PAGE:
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10 Ways to Help Stop Toddlers from Hitting and Biting

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Toddlers are notoriously challenging for parents.

As sweet and adorable as they can be, toddlers can also go from happy and content one minute to completely unhappy the next.

At this age, they’re still learning how to control their emotions, and sometimes this leads to certain behaviors– like hitting or biting.

Hitting, biting, and other aggressive behaviors are common in toddlers. They often do these things when their basic needs aren’t being met or they are overstimulated.

Or, they may resort to aggressive behaviors simply to get their way (especially if it has worked well in the past).

Toddlers also may have difficulty expressing their needs with words, which leads to frustration.

It’s essential for parents to understand the reasons for this type of behavior so that they can teach their children how to cope with their emotions and act appropriately.

Why do toddlers hit and bite?

Generally, hitting and biting happen because toddlers are still learning how to control their BIG emotions or they are having trouble expressing their needs.

Here are a few possible reasons specifically that you can look for:


A toddler who is teething may have symptoms such as

  • Crankiness
  • Pulling on their ears
  • Rubbing their cheeks
  • Trying to chew on things
  • Excessive drooling
  • Not sleeping or eating well

Once your child turns 2, the first molars start to come through.

Tooth pain or discomfort is enough to make anyone cranky! Pair that with a little one who can’t completely communicate yet, and you may have the root of your toddler’s hitting and biting.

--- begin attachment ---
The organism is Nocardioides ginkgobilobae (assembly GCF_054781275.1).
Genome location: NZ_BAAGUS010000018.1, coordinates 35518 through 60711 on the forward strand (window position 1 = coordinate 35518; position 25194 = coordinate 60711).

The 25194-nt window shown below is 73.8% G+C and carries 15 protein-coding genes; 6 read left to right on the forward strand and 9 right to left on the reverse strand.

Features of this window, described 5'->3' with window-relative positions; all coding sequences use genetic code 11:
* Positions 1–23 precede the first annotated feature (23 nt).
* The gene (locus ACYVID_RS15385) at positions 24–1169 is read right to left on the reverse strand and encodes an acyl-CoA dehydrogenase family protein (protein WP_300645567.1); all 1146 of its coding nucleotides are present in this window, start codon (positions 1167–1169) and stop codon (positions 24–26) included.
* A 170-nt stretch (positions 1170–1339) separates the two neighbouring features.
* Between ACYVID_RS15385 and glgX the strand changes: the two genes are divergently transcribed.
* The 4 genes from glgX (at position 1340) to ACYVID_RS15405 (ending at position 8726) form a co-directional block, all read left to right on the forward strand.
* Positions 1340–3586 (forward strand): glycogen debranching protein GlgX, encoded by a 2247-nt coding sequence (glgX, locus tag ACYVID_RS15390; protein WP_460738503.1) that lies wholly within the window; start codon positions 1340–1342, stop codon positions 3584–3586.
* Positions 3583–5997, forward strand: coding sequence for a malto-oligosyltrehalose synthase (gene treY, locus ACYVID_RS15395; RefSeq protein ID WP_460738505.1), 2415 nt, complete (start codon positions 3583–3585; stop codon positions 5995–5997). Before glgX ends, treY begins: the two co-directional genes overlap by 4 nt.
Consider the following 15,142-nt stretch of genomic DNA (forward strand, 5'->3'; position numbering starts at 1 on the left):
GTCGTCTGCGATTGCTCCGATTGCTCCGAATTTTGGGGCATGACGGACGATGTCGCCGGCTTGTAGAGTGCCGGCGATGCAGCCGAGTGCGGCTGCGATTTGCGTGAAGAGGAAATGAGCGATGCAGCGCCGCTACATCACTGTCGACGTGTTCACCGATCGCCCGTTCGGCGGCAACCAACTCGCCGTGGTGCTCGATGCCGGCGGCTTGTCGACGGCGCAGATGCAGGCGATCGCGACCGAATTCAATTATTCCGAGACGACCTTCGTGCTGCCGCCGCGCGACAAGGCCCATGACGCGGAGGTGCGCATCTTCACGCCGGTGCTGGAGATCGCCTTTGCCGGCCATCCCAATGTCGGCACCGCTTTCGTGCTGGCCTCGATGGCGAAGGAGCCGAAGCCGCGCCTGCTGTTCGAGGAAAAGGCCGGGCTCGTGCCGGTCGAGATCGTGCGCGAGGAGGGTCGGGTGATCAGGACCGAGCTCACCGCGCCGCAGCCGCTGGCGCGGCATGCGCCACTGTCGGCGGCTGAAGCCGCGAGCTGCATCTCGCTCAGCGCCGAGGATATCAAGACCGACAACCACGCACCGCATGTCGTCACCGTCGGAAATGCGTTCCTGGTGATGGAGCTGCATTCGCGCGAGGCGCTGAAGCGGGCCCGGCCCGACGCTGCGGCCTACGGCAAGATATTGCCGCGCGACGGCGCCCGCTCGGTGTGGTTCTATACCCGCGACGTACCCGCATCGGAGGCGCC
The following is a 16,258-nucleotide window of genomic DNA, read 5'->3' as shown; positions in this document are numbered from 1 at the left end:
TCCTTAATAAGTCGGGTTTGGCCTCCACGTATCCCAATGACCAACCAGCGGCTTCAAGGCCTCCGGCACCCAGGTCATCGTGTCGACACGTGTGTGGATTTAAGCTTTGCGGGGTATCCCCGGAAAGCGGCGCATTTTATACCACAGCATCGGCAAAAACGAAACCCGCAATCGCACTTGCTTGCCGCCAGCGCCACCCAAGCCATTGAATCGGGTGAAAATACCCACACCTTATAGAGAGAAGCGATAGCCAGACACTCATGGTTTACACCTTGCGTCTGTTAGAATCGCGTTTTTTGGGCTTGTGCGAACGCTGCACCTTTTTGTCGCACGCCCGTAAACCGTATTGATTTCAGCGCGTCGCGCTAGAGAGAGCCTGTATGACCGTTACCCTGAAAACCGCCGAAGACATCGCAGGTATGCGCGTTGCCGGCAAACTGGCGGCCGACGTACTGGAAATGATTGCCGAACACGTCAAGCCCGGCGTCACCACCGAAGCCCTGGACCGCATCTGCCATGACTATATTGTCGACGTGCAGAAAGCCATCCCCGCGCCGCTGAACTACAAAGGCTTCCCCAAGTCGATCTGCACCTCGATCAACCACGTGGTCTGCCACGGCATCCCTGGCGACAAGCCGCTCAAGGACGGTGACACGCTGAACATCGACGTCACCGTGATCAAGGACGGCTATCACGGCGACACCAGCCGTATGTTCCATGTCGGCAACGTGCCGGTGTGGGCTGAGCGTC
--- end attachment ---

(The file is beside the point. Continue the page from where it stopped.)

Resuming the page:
If you suspect new teeth are coming in, teething rings and other teething toys can help toddlers get relief.

Your toddler is tired or hungry

Have you ever been so cranky during the day that you didn’t realize until later it was because you were overtired or hungry?

Your toddler is no different. They will have days where they are tired from not enough sleep, overstimulation, or a break in their daily routine.

Start paying attention to the time of day that your child hits or bites and you may find a pattern.

Maybe it’s happening right before nap time or if they have gone too long without a meal or snack?

Related: Quick and Easy Meal Ideas for Toddlers

Frustration or anger

Toddlers can get angry over circumstances that happen to them, just as you and I can.

As parents, it’s important to empathize with our children.

If grown adults have expressed how hitting a pillow when they’ve had a bad day makes them feel better, why would a toddler be any different?

Keep in mind that your child depends on you to teach them life skills, including handling their frustration and anger.

This stage in their life is a learning curve for both of you.

Your toddler isn’t talking yet